Clinical Oral Investigations

, Volume 22, Issue 4, pp 1751–1761 | Cite as

Clinical and microbiological effectiveness of photodynamic therapy on primary endodontic infections: a 6-month randomized clinical trial

  • Rachel Garcia de Miranda
  • Ana Paula Vieira Colombo
Original Article



This short-term randomized controlled trial evaluated the effectiveness of photodynamic therapy (PDT) on clinical success (periapical healing) and on the microbiota of primary endodontic infections.


Thirty-two patients presenting mandibular molars with apical periodontitis (one tooth/patient) were selected and randomly allocated into two therapeutic groups: control (chemo-mechanical debridement [CMD]; n = 16) and PDT (CMD + PDT; n = 16). All teeth in both groups had intracanal medication with calcium hydroxide for 7 days before final obturation. Follow-up radiographs were made at 3 and 6 months. Periapical healing was evaluated by the periapical index (PAI). Samples were obtained at baseline, after CMD with or without PDT, and just before root filling to determine the frequency and levels of 37 taxa by checkerboard.


Significant decreases in PAI scores were observed in both groups over time, although at 6 months, the PDT group presented a significantly better healing score than the control (p < 0.05). At baseline, the most prevalent species in all samples were Candida albicans (46.9%), Dialister pneumosintes (31.2%), Prevotella nigrescens (28.2%), Prevotella tannerae (28.1%), and Peptostreptococcus anaerobius (25%). Most species reduced over time in both groups, and no significant differences in frequency and levels of the tested species were observed between groups in any time point evaluated. C. albicans and D. pneumosintes were still detected in high frequency in both groups at 3 months post-therapy.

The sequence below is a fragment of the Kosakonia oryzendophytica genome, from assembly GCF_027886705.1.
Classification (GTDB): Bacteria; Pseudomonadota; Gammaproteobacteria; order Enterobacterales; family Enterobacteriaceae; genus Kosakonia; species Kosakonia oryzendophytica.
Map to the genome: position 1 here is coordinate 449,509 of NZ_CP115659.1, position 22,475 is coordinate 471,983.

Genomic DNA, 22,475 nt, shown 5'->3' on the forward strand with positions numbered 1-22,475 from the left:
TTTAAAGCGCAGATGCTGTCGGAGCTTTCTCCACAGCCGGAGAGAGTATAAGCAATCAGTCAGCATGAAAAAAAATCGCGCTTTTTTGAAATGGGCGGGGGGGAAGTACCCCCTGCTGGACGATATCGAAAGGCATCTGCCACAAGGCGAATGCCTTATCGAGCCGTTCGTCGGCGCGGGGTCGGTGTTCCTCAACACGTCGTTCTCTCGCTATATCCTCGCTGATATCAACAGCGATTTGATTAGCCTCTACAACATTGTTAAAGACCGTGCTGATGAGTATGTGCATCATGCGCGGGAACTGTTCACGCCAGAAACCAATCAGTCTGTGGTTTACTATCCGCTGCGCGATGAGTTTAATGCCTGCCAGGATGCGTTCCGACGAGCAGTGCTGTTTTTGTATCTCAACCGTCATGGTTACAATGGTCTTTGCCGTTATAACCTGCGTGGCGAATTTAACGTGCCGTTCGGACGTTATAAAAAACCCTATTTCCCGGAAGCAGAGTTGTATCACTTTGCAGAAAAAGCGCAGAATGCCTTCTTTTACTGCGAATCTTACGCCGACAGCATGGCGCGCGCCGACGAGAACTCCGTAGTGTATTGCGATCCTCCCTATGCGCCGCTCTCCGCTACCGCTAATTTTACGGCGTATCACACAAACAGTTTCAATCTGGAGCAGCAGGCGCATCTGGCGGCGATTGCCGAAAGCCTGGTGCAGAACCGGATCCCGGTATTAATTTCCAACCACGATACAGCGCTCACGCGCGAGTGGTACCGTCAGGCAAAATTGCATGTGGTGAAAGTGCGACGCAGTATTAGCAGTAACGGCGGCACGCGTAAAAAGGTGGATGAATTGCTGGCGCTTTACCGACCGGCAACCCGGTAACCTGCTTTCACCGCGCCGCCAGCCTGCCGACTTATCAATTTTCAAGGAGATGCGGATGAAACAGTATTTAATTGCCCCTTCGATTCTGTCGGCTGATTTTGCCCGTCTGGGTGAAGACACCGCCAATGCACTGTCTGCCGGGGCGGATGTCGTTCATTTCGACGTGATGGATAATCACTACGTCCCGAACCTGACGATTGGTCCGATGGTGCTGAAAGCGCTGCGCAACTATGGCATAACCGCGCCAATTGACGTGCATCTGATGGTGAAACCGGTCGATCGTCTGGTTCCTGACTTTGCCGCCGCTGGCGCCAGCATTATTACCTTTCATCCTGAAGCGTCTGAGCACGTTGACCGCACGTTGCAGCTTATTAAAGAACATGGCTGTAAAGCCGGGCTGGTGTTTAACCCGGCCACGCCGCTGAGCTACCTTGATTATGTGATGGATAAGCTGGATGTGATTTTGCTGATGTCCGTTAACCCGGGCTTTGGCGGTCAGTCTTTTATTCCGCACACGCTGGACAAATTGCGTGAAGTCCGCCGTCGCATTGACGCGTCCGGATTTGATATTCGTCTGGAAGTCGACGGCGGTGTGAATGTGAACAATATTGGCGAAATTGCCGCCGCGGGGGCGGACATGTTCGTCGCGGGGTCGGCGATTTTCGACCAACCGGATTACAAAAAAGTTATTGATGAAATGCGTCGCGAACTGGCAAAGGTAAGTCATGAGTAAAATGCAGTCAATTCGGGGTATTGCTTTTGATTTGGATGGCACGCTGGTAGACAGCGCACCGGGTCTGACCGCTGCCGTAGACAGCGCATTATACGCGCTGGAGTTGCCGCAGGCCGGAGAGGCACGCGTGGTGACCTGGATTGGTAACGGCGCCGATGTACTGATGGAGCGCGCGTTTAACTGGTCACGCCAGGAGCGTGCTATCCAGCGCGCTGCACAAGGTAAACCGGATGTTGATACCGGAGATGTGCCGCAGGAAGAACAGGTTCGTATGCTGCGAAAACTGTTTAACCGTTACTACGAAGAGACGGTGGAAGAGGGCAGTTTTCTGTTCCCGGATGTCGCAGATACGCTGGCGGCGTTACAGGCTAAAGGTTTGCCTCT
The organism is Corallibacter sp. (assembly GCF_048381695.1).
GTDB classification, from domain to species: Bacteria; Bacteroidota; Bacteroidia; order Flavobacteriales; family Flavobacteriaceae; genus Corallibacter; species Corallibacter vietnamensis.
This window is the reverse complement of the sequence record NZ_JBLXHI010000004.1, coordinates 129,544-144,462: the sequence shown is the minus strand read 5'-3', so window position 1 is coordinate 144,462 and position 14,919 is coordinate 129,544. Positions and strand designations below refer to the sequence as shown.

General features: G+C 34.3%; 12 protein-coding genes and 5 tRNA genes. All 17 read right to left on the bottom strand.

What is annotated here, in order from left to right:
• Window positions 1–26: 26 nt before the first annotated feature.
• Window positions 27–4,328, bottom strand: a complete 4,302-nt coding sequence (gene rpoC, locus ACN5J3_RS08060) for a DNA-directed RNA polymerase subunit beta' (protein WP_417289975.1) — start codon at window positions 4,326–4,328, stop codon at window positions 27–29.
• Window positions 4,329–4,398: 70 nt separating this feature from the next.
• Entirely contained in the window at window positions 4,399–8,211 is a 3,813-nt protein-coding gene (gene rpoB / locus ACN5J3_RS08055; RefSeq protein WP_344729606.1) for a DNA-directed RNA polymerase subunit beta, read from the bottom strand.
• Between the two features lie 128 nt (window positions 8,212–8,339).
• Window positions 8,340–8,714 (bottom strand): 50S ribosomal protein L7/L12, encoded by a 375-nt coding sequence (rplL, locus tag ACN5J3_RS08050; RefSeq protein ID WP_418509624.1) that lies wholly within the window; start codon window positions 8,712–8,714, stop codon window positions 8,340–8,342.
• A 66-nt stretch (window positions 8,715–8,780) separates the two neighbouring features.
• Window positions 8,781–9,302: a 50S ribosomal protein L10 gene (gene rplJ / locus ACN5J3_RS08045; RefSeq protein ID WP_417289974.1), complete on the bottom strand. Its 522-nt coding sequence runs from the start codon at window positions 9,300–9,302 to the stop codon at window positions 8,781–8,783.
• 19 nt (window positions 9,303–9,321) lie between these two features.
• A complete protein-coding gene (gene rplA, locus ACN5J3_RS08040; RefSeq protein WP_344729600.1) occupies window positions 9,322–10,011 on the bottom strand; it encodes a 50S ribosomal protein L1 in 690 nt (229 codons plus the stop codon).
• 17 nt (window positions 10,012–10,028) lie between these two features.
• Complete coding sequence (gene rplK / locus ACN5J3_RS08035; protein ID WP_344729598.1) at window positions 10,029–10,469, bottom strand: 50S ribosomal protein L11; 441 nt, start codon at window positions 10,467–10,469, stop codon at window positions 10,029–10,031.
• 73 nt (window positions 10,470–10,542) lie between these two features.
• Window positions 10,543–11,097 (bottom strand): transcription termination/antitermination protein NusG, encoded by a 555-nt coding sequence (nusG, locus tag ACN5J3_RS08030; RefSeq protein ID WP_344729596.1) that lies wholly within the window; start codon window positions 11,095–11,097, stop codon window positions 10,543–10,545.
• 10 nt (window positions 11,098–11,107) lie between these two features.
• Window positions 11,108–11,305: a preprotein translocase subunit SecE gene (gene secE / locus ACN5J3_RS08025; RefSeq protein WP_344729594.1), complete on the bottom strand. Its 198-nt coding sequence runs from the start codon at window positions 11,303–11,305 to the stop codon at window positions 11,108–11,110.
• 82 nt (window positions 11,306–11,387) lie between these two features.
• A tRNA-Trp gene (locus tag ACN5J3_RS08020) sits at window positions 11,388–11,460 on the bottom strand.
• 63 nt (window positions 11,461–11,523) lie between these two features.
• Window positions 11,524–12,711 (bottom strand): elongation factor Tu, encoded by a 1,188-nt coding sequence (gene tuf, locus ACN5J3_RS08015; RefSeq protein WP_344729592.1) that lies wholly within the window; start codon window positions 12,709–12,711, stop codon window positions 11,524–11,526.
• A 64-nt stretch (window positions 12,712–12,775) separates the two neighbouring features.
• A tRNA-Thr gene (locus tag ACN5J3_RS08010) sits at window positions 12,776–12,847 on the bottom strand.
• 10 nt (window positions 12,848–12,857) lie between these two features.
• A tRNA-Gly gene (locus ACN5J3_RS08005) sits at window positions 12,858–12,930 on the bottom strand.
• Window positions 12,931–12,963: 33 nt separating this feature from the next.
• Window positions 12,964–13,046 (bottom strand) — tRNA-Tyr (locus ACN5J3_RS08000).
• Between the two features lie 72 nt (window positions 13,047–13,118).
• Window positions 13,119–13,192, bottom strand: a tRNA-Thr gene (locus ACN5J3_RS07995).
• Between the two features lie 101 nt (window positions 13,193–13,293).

Conventional endodontic therapy with or without PDT is effective in reducing microbial load, resulting in periapical healing. Nevertheless, adjunctive PDT provides better periapical healing at 6-month follow-up.

Clinical relevance

Teeth with apical periodontitis treated with PDT adjunct to conventional treatment would demonstrate superior healing and reduction of microorganisms.


Apical periodontitis Checkerboard DNA-DNA hybridization Randomized clinical trial Success and failure rate 


Funding information

This study was supported in part by National Council for Scientific and Technological Development (CNPq), Coordination of Improvement of Higher Education Personnel (CAPES), and Foundation for Research Financial Support in the State of Rio de Janeiro (FAPERJ), Brazil.

Compliance with ethical standards

Conflict of interest

The authors declare that they have no conflict of interest.

Ethical approval

All procedures performed involving human participants were in accordance and approved with the ethical standards by the Human Research Ethics Committee of the University Hospital, Federal University of Rio de Janeiro (UFRJ), protocol #707.472, and conducted in accordance with the CONSORT 2010 Statement.

Informed consent

For this type of study, informed consent was obtained from all individual participants included in the study.

Supplementary material

784_2017_2270_MOESM1_ESM.doc (218 kb)
ESM 1 (DOC 217 kb)
784_2017_2270_MOESM2_ESM.docx (33 kb)
ESM 2 (DOCX 32 kb)


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Copyright information

© Springer-Verlag GmbH Germany 2017

Authors and Affiliations

  1. 1.Department of Medical MicrobiologyFederal University of Rio de Janeiro, Institute of Microbiology Paulo de GóesRio de JaneiroBrazil

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